Fountain poet and seasoned podcaster David Niven has launched a new poetry website, Bard Window.
The first two half-hour podcasts are now in place, featuring the amazing Graeme Ryan from Fire River Poets, and someone called Ama Bolton from the Fountain Poets. More will follow soon. Do have a look at the site, register (it’s free) and add some poems of your own, with a paragraph or two about yourself and maybe a photo (robots seldom have a bio or photo.) And let David know if you’d like to do a podcast. We have some talented writers in our group, and I’d love to hear some of them in their own podcast. It’s not at all scary: David’s relaxed style will put you at your ease.
I don’t have the technical skill to host Zoom meetings, but I hope we will soon be able to meet in person. Watch this space.
Find it here. Poems from Morag, David K, Rachael and me (Ama), and a marvellous new film-poem by Andrew, specially written for the festival. Also a 20-minute Somerset Libraries podcast in which I read a poem by our founder, Jane Williams, Rachael and David N. read their locally-themed poems, and we chat about inspiration and collaboration.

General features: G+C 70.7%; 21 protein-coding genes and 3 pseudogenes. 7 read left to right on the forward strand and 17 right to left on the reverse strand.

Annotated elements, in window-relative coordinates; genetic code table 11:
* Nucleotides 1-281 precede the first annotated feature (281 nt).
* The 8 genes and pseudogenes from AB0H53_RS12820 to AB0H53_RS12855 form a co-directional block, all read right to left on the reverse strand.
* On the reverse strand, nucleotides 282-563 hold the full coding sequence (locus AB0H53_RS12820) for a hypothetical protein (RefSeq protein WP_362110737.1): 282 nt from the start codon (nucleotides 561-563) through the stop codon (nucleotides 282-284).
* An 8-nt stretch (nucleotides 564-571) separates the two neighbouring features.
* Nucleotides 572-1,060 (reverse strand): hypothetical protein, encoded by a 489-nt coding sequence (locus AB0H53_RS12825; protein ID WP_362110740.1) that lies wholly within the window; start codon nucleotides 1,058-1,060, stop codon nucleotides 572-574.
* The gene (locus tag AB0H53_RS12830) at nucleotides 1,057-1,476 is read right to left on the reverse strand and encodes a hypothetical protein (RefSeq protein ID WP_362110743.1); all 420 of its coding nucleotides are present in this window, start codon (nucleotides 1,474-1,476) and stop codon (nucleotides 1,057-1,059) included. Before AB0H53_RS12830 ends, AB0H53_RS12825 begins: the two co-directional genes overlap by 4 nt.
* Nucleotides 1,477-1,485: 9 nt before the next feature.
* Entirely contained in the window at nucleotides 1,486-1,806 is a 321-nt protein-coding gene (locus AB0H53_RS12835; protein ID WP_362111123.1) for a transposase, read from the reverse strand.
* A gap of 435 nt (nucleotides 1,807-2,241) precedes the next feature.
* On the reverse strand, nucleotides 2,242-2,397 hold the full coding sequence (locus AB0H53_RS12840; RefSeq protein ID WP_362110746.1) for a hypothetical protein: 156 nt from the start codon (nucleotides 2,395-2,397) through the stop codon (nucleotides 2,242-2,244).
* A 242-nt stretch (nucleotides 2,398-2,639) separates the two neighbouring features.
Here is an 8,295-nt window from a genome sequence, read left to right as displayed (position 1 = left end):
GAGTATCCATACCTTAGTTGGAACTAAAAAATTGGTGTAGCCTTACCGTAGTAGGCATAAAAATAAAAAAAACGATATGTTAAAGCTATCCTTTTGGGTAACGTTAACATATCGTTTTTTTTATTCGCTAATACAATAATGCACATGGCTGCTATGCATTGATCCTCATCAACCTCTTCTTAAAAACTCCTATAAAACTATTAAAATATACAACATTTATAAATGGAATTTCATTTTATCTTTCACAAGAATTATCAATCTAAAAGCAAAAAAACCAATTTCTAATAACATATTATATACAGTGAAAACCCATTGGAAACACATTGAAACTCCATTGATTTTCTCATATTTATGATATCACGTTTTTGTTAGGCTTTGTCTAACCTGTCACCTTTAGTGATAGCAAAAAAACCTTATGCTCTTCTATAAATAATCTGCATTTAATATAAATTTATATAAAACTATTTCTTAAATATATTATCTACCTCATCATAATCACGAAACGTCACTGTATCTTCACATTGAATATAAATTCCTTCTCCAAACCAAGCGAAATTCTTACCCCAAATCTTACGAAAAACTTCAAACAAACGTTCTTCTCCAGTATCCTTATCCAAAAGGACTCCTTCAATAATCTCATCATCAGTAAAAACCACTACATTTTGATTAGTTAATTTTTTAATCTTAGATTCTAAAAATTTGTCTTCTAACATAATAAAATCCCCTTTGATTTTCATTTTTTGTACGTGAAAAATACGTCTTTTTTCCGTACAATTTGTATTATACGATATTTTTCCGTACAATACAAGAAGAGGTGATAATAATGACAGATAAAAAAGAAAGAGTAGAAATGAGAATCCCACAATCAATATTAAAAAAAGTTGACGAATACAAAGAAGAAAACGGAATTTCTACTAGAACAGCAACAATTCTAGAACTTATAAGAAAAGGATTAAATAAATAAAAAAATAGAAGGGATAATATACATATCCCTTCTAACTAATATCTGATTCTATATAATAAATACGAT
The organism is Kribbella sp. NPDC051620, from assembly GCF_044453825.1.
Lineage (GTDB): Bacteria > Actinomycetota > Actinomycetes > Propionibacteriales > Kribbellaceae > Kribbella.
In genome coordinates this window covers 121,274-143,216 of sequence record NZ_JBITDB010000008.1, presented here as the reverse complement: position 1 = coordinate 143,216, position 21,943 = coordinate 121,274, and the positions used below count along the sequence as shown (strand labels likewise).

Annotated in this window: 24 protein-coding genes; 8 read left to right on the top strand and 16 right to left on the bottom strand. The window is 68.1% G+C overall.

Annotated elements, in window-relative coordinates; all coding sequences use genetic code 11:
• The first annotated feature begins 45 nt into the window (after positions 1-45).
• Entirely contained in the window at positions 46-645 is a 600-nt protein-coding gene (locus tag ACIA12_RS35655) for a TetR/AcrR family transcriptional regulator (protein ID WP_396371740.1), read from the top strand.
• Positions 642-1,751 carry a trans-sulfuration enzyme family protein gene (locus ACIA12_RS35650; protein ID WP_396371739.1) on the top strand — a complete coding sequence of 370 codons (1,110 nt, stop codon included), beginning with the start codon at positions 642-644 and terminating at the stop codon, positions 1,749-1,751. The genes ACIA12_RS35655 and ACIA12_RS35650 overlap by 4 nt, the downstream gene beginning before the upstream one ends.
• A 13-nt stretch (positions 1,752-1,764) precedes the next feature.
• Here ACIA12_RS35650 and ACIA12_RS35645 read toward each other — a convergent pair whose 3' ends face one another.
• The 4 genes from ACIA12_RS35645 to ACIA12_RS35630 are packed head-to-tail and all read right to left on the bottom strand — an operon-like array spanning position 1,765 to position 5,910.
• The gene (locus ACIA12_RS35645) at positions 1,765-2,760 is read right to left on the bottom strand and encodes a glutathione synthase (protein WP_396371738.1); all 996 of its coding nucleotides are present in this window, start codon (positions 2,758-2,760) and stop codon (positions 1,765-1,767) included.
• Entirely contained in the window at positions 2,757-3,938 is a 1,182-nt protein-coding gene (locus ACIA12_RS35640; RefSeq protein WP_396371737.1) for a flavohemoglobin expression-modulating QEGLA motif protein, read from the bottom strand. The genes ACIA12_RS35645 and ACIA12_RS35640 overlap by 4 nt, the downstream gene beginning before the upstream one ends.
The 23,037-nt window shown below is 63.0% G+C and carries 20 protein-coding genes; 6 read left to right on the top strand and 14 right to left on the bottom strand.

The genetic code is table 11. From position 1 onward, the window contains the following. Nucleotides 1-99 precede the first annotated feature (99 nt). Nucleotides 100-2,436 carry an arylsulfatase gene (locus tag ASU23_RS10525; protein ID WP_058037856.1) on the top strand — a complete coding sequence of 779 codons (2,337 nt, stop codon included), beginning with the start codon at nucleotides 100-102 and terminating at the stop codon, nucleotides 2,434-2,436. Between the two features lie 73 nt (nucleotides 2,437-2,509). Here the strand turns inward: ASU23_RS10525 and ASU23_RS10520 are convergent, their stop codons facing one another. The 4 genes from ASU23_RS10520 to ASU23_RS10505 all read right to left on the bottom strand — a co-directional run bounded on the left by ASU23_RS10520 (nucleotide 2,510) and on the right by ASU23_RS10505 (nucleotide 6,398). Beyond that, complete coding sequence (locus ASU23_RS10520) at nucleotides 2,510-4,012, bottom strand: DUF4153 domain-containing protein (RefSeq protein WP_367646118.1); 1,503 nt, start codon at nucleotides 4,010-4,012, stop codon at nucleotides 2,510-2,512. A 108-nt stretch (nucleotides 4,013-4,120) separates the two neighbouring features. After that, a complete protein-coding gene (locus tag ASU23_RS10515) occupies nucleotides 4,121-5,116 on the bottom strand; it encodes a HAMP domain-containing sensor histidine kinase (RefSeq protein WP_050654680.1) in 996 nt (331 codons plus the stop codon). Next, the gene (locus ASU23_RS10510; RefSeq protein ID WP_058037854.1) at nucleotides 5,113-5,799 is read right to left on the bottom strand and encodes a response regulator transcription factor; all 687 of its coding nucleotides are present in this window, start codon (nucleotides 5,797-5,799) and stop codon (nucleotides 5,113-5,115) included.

A few Wells Fountain Poets (Andrew Henon, Mo Kiziewicz, Rachael Clyne, David Niven, David Ketelby and me, Ama Bolton) have been invited to contribute to next month’s Bridgwater Quayside virtual Festival (17-19 July). Another of our members, storyteller Beth Webb, will be contributing separately. Here is a preview of Andrew’s timely and powerful video-poem. Andrew is also participating in the Somerset Film project Hello World, and I urge you to watch the interview and two of his short video-poems on their website.
We have had to cancel our April, May and June meetings and will not be meeting in July or August, but I hope to be able to re-book all the cancelled guest poets next year.
“It is the task of a lifetime. You can never know enough, never work enough, never use the infinitives and participles oddly enough, never impede the movement harshly enough, never leave the mind quickly enough.” – Anne Carson on writing poetry